David had enemies. David hid out in caves for years so Saul wouldn’t find him and kill him. David’s own son wanted him dead. And David never knew from one day to the next whether the people would be for him or against him. How did that man ever sleep?

Psalm 3 is called a morning psalm. Let’s look at how David greeted his day:

Lord, it seems like I can’t get a break. Things were hard yesterday and it looks like they’ll be hard today, too. But You sustain me. You keep me going. You encourage me and hear my prayers. I won’t fear today because You are with me. Take care of my problems, Lord, because I know my deliverance comes from You.

Then, in Psalm 4, an evening psalm, David said this:

God, I’m going to trust You to relieve my stress. Be merciful to me and hear my prayer. Instead of sinning in my anger, I’ll search my own heart, then I’ll be still. I trust You, God. You give me such joy. “I will lie down and sleep in peace, for You alone, O Lord, make me dwell in safety.” (4:8)

Sounds like the first thoughts David had each day, and the last thoughts before he went to bed were directed toward God. And that sounds like a good example to follow myself.

Someone has said: If you can’t sleep, don’t count sheep, talk to the Shepherd.

Cast all your cares on Him because He cares for you. (I Peter 5:7)

I find that turning my problems over to God, and trusting Him to bring about the best solutions, is so much better than me trying to solve things myself. He’s so much better at it than I.

Do you trust Him? Tell Him. Then have a good night, and an even better day.

 

Job 38-42; Final Answer

The whole book of Job is a series of questions and answers. Job had questions: “Why is God doing this to me? What have I done to deserve this? Where is God in my suffering?” His friends had answers (or at least what they passed off as answers): “You have done something bad and God is punishing you, Job. You deserve this, admit it.”

So after 37 chapters of this sorry exchange between friends, God is going to finally speak. Job is going to get his answer. But it’s not at all what he expects. Because God never addresses the “why” of anything Job is experiencing. God never tells about His conversation with Satan in chapter one. God never explains His reasoning, or plan to Job and his friends. The answer to Job’s suffering isn’t about the “why” at all.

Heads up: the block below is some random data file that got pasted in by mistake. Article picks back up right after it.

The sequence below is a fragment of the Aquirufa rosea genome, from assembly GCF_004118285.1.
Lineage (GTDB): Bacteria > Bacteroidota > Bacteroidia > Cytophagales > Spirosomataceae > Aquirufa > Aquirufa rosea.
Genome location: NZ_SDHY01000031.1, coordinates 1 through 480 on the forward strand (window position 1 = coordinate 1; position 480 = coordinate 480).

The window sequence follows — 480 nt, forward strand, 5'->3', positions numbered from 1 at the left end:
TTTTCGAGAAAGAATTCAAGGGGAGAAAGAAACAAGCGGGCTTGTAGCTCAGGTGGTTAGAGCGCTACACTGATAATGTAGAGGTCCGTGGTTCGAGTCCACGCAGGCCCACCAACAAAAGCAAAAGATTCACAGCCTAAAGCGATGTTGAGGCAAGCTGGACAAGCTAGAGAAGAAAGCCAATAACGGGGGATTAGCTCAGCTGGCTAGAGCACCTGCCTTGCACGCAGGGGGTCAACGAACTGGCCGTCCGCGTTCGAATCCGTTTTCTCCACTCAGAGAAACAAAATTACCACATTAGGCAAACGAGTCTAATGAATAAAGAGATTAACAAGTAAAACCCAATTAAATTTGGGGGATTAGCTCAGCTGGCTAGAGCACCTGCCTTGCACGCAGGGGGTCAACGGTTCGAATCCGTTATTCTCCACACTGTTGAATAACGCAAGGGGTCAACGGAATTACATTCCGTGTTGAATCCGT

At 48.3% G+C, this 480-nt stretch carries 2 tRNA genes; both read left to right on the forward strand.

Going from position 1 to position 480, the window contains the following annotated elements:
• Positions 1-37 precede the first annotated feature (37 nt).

It’s about the”Who.”

And it’s the same for us. If we are looking for answers to understand our pain, or our circumstances, we are looking in the wrong direction. Looking horizontally prevents us from looking upward.

A Swiss psychologist, Dr. Paul Tournier wrote, “For God’s answer is not an idea, a proposition, like the conclusion of a theorem; it is Himself.” (Guilt and Grace; Harper and Row, p 86)

God doesn’t owe us answers. He Himself is all the answer we need.

Unless you’ve experience His Presence and peace in the middle of a storm, you probably think this is just another example of “church speak,” that it doesn’t hold water when the reality of suffering sets in. And you would be wrong.

Warren Wiersbe (With the Word, p 303) said, “God cannot do much for us as long as we are busy telling Him what to do.” Sometimes we just need to shut our mouths, stop with our demands, and just be still and know that He is God, bowing before Him in complete surrender.

I hope you read these chapters in Job today, and ask yourself how you stack up when compared to God. I know I don’t come close. And it humbles me that the Creator and Sustainer of life wants a relationship with me, wants to spend time with me, wants to be everything I need in good times and in the worst of times.

God.

Final answer.

2 Chronicles 14-16; Not A Happy Ending

I hate it when a movie or book ends badly. The star-crossed lovers remain star-crossed, or the hero dies, or Rhett walks away from Scarlett. Have you ever wanted to throw your shoe at the TV or chuck your book into the fireplace? I have. In fact, if I wasn’t holding the Holy Word in my hand, I might want to toss it out the window after reading Asa’s story.

Asa, son of Abijah, king of Judah, was a good king. Asa did what was good and right in the eye of the Lord his God. (14:2) And because of his obedience, no one wanted to go to war with him during three years of his reign. God gave Asa and the Jewish nation rest. The blessings of obedience!

But something happened in the thirty-sixth year of his reign. For whatever reason, King Asa struck out alone, forsaking God. Did he get too comfortable in his relationship with God? Did he become prideful? Was Asa more interested in what people thought than what God demanded?

Scripture doesn’t tell us why. It only tells us this man of God chose badly, and paid consequences for it.

Dear one, guard your heart. Listen to what God told Asa, “The Lord is with you when you are with him. If you seek him, he will be found by you, but if you forsake him, he will forsake you.” (15:2)

Hear him say the same thing to you today.

2 Kings 6-8; The “Eyes” Have It

Roman philosopher Cicero said, “The face is a picture of the mind, as the eyes are its interpreter.” The French have a saying, “The eyes are the mirror of the soul.” We’ve all heard it said, “The eye is a window to the soul.” Even Jesus spoke to this in Matthew 6:22&23 when he said, “The light of the body is the eye…”